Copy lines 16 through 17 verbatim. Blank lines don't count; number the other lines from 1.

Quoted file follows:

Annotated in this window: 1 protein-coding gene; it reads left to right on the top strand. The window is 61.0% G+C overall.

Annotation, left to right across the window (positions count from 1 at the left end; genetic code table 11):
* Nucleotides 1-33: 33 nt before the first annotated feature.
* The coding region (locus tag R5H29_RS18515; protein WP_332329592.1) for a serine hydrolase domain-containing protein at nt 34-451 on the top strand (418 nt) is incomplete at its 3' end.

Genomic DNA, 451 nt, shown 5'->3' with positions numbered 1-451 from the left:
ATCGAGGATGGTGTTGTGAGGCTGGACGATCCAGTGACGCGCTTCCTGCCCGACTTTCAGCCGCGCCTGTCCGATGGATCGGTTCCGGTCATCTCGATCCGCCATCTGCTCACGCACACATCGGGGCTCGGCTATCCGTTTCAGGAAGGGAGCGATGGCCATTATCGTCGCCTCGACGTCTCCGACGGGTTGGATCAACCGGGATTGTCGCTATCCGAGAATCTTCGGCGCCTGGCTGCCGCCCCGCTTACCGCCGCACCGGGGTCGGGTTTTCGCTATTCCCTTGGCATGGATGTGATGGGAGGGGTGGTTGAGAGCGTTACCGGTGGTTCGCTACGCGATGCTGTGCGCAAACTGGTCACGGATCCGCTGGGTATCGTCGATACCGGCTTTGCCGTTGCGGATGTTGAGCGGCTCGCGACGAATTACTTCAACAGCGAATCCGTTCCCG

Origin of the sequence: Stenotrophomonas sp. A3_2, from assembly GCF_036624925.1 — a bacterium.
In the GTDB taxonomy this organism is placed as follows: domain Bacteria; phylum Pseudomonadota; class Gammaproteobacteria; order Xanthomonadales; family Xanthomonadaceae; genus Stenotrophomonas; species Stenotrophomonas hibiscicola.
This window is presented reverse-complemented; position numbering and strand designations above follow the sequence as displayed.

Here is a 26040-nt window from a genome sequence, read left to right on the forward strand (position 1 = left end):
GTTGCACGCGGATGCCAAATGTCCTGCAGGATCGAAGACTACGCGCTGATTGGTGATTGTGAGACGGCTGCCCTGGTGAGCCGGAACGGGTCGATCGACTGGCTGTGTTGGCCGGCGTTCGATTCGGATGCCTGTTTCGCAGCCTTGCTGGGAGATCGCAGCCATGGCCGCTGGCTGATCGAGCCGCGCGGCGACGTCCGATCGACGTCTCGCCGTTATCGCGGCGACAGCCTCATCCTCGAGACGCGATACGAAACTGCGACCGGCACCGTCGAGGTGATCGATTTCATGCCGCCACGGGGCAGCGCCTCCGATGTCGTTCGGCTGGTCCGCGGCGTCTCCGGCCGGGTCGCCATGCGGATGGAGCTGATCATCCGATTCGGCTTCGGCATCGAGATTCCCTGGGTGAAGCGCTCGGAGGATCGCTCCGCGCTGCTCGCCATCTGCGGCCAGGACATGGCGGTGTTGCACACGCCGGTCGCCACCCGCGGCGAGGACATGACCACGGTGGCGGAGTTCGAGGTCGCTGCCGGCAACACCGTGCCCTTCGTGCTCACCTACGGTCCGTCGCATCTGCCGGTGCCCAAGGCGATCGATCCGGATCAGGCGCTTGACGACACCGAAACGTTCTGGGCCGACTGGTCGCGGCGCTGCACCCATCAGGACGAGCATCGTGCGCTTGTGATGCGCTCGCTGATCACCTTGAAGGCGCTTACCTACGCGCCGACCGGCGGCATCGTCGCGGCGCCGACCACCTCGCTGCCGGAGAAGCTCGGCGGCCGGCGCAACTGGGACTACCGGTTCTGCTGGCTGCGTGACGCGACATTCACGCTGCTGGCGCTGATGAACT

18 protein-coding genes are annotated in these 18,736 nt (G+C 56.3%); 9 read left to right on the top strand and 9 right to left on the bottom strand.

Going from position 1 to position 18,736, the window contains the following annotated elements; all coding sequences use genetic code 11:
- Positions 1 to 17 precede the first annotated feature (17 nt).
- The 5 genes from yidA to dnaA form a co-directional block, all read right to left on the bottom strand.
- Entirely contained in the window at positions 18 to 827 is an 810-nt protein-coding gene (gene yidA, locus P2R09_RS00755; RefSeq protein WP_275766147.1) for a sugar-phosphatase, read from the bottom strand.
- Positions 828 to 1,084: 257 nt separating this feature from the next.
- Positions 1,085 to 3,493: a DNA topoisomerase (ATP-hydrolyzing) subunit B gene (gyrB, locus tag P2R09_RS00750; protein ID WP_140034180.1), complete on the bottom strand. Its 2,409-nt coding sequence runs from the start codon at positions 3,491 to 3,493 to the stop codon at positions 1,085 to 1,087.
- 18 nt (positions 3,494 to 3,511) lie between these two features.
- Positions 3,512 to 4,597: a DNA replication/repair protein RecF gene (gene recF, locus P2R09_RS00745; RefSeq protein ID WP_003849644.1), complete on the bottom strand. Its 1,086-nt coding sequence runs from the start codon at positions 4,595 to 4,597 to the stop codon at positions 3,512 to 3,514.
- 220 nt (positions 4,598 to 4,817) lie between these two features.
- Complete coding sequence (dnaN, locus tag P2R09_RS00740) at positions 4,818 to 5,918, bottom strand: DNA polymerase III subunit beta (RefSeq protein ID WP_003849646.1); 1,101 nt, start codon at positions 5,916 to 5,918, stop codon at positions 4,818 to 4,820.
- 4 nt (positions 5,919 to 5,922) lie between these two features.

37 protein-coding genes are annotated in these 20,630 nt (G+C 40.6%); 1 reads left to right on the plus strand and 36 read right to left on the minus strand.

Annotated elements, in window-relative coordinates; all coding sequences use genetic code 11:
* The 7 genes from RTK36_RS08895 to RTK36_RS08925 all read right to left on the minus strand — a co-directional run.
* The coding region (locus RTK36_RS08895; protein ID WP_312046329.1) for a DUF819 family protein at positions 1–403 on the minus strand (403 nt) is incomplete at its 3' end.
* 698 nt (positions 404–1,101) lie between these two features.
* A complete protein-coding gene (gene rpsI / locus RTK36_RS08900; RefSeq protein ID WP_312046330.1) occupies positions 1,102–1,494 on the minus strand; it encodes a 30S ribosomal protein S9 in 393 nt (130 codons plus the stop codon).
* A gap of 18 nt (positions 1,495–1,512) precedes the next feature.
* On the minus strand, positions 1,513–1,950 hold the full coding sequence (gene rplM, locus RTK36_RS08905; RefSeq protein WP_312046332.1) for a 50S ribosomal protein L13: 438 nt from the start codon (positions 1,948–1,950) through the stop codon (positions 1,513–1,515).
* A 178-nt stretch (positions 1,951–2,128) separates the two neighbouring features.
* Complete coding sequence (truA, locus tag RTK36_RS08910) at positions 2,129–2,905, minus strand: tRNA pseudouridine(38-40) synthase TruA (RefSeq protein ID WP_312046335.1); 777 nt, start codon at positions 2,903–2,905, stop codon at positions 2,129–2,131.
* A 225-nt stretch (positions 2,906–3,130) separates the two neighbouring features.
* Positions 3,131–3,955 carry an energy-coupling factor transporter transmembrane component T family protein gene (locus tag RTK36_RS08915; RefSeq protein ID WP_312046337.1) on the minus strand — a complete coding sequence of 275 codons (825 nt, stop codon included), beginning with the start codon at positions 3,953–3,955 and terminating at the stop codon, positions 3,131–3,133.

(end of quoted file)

- Entirely contained in the window at positions 18 to 827 is an 810-nt protein-coding gene (gene yidA, locus P2R09_RS00755; RefSeq protein WP_275766147.1) for a sugar-phosphatase, read from the bottom strand.
- Positions 828 to 1,084: 257 nt separating this feature from the next.